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Carotid wall thickness is predictive of incident clinical stroke: the Atherosclerosis Risk in Communities (ARIC) study.

TitleCarotid wall thickness is predictive of incident clinical stroke: the Atherosclerosis Risk in Communities (ARIC) study.
Publication TypeJournal Article
Year of Publication2000
AuthorsChambless LE, Folsom AR, Clegg LX, Sharrett AR, Shahar E, Nieto FJ, Rosamond WD, Evans G
JournalAm J Epidemiol
Volume151
Issue5
Pagination478-87
Date Published2000 Mar 01
ISSN0002-9262
KeywordsCarotid Arteries, Carotid Artery Diseases, Coronary Artery Disease, Female, Humans, Incidence, Male, Middle Aged, Predictive Value of Tests, Proportional Hazards Models, Prospective Studies, Risk Factors, Stroke, Tunica Intima, Ultrasonography, United States
Abstract

Few studies have determined whether carotid artery intima-media thickness (IMT) is associated prospectively with risk of first ischemic stroke. In the Atherosclerosis Risk in Communities Study, carotid IMT, an index of generalized atherosclerosis, was defined as the mean of IMT measured by B-mode ultrasonography at six sites of the carotid arteries. The authors assessed the relation of mean IMT to stroke incidence over 6-9 years' follow-up (1987-1995) among 7,865 women and 6,349 men aged 45-64 years without prior stroke at baseline in four US communities. There were 90 incident ischemic stroke events for women and 109 for men. In sex-specific Cox proportional hazards models adjusting only for age, race, and community, the hazard rate ratios comparing extreme mean IMT values (> or =1 mm) to values less than 0.6 mm were 8.5 for women (95% confidence interval: 3.5, 20.7) and 3.6 for men (95% confidence interval: 1.5, 9.2). The relation was graded, and models with cubic splines indicated significant nonlinearity, with hazards increasing more rapidly at lower IMTs than at higher IMTs. Thus, models using linear IMT values substantially underestimate the strength of the association at lower IMTs. The strength of the association was reduced by the inclusion of putative stroke risk factors, but it remained elevated at higher IMTs. Hence, mean carotid IMT is a noninvasive predictor of future ischemic stroke incidence.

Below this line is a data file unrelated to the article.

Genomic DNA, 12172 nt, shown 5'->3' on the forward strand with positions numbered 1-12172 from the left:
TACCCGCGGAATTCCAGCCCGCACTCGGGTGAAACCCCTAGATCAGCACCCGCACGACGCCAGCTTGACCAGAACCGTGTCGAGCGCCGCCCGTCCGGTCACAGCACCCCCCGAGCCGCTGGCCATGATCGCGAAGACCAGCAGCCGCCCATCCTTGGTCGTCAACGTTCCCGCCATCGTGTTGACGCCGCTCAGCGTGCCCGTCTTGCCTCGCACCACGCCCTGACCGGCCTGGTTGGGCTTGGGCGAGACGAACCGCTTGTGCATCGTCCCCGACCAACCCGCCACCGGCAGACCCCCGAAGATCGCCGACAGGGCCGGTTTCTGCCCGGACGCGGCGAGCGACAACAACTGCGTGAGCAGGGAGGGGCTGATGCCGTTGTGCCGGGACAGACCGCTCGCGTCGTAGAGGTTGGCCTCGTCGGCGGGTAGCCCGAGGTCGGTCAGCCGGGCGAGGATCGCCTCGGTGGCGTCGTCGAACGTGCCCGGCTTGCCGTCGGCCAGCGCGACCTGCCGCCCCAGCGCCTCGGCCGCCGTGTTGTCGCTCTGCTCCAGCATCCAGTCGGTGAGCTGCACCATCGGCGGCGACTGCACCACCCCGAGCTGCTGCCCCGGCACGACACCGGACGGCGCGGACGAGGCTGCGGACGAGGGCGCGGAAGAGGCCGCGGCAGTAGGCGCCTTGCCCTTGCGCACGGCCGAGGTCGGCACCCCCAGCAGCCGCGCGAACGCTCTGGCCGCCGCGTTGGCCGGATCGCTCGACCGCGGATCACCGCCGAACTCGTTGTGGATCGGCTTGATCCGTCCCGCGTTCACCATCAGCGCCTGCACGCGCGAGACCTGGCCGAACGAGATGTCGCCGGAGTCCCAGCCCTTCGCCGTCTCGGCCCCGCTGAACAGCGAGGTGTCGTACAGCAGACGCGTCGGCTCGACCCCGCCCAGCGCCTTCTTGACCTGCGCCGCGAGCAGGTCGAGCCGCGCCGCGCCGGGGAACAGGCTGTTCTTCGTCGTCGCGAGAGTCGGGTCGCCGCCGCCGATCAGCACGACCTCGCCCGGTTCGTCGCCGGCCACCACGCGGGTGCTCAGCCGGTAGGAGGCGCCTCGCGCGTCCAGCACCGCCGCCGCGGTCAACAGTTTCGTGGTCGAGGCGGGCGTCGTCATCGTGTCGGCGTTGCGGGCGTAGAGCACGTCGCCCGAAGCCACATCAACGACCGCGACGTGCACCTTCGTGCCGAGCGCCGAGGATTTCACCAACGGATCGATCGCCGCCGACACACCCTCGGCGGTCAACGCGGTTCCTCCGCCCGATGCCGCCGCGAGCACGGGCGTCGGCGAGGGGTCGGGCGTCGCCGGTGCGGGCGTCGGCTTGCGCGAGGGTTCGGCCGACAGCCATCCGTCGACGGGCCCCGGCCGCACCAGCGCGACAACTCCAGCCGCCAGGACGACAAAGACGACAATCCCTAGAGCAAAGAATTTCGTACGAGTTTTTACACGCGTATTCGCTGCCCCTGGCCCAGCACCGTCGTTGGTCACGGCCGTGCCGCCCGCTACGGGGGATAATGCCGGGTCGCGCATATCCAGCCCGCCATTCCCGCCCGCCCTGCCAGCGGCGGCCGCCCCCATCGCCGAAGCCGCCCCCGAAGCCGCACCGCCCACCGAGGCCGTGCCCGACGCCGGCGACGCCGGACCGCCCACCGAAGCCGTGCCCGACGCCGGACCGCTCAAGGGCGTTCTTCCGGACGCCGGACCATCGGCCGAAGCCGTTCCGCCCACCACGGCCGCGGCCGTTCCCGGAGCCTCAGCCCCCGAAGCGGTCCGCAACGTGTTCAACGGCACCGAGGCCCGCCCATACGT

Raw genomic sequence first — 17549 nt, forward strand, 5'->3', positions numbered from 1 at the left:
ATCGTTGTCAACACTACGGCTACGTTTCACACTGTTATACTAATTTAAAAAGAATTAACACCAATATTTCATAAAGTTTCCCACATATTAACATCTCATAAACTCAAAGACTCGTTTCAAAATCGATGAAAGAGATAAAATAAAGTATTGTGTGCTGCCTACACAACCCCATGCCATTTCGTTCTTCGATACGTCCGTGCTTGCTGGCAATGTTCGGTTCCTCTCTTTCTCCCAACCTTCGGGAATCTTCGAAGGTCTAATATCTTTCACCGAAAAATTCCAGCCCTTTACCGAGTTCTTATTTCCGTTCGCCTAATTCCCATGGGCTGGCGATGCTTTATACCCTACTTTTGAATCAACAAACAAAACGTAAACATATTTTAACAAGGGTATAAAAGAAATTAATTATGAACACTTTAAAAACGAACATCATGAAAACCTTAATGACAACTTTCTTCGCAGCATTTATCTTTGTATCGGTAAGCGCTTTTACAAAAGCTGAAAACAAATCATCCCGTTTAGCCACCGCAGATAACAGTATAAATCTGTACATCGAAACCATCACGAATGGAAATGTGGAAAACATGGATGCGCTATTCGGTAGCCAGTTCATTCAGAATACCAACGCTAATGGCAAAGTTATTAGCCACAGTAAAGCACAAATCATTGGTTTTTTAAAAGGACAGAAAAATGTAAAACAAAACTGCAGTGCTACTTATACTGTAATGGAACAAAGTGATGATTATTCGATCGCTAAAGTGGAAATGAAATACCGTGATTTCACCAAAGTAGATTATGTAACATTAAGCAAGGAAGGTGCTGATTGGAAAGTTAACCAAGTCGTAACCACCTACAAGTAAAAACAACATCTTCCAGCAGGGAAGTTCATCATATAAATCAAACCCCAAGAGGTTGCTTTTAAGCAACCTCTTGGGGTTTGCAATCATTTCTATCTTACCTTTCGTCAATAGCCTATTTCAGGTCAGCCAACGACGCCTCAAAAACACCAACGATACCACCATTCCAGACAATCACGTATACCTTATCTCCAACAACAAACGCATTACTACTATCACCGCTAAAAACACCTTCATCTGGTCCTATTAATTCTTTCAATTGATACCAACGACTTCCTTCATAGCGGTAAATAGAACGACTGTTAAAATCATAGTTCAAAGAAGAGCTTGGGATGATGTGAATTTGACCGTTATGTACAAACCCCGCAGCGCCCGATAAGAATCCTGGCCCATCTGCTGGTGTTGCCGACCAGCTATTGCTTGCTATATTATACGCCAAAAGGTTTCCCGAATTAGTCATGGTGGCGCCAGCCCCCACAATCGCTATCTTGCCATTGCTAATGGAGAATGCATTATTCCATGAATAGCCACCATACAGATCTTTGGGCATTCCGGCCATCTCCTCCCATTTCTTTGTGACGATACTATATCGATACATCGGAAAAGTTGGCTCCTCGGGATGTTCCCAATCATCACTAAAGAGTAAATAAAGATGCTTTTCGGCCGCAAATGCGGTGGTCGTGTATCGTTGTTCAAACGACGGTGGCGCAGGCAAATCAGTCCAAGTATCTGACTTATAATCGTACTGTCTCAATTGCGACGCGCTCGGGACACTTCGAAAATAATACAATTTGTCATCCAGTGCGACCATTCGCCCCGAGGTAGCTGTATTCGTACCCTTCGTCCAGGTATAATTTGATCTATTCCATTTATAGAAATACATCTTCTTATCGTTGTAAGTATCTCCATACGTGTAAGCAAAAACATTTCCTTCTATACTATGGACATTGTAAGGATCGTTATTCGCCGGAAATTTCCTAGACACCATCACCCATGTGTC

DOI10.1093/oxfordjournals.aje.a010233
Alternate JournalAm J Epidemiol
PubMed ID10707916
Grant ListN01-HC-55015 / HC / NHLBI NIH HHS / United States
N01-HC-55016 / HC / NHLBI NIH HHS / United States
N01-HC-55018 / HC / NHLBI NIH HHS / United States